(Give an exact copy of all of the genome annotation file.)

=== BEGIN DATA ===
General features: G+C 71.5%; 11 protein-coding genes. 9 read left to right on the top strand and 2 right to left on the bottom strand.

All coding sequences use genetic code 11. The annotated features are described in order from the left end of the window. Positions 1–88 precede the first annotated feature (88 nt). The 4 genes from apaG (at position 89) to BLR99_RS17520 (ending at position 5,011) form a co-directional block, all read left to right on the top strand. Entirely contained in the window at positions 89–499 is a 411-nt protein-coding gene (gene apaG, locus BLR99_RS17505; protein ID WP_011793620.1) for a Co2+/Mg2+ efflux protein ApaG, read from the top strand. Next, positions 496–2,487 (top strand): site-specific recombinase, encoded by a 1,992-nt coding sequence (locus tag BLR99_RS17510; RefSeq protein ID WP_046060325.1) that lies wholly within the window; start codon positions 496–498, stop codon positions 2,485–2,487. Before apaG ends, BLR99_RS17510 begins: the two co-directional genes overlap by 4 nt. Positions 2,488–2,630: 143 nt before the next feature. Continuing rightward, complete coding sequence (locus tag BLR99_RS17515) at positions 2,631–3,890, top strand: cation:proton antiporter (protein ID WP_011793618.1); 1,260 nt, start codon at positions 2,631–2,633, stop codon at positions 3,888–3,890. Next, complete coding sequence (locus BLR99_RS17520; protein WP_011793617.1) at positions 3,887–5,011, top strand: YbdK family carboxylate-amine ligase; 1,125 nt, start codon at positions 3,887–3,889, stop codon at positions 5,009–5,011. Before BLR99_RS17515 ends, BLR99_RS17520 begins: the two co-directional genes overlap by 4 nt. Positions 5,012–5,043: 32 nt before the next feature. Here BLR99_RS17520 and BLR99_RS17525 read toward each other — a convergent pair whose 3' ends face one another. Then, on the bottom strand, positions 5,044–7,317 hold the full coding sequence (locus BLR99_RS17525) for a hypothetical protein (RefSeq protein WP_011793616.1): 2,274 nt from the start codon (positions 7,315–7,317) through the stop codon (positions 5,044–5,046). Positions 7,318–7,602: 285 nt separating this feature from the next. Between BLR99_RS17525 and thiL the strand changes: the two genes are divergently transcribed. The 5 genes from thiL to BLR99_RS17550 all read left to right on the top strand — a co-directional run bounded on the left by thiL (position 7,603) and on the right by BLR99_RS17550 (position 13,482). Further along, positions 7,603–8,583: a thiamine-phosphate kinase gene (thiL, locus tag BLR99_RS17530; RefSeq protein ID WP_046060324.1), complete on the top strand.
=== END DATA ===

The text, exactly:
General features: G+C 71.5%; 11 protein-coding genes. 9 read left to right on the top strand and 2 right to left on the bottom strand.

All coding sequences use genetic code 11. The annotated features are described in order from the left end of the window. Positions 1–88 precede the first annotated feature (88 nt). The 4 genes from apaG (at position 89) to BLR99_RS17520 (ending at position 5,011) form a co-directional block, all read left to right on the top strand. Entirely contained in the window at positions 89–499 is a 411-nt protein-coding gene (gene apaG, locus BLR99_RS17505; protein ID WP_011793620.1) for a Co2+/Mg2+ efflux protein ApaG, read from the top strand. Next, positions 496–2,487 (top strand): site-specific recombinase, encoded by a 1,992-nt coding sequence (locus tag BLR99_RS17510; RefSeq protein ID WP_046060325.1) that lies wholly within the window; start codon positions 496–498, stop codon positions 2,485–2,487. Before apaG ends, BLR99_RS17510 begins: the two co-directional genes overlap by 4 nt. Positions 2,488–2,630: 143 nt before the next feature. Continuing rightward, complete coding sequence (locus tag BLR99_RS17515) at positions 2,631–3,890, top strand: cation:proton antiporter (protein ID WP_011793618.1); 1,260 nt, start codon at positions 2,631–2,633, stop codon at positions 3,888–3,890. Next, complete coding sequence (locus BLR99_RS17520; protein WP_011793617.1) at positions 3,887–5,011, top strand: YbdK family carboxylate-amine ligase; 1,125 nt, start codon at positions 3,887–3,889, stop codon at positions 5,009–5,011. Before BLR99_RS17515 ends, BLR99_RS17520 begins: the two co-directional genes overlap by 4 nt. Positions 5,012–5,043: 32 nt before the next feature. Here BLR99_RS17520 and BLR99_RS17525 read toward each other — a convergent pair whose 3' ends face one another. Then, on the bottom strand, positions 5,044–7,317 hold the full coding sequence (locus BLR99_RS17525) for a hypothetical protein (RefSeq protein WP_011793616.1): 2,274 nt from the start codon (positions 7,315–7,317) through the stop codon (positions 5,044–5,046). Positions 7,318–7,602: 285 nt separating this feature from the next. Between BLR99_RS17525 and thiL the strand changes: the two genes are divergently transcribed. The 5 genes from thiL to BLR99_RS17550 all read left to right on the top strand — a co-directional run bounded on the left by thiL (position 7,603) and on the right by BLR99_RS17550 (position 13,482). Further along, positions 7,603–8,583: a thiamine-phosphate kinase gene (thiL, locus tag BLR99_RS17530; RefSeq protein ID WP_046060324.1), complete on the top strand.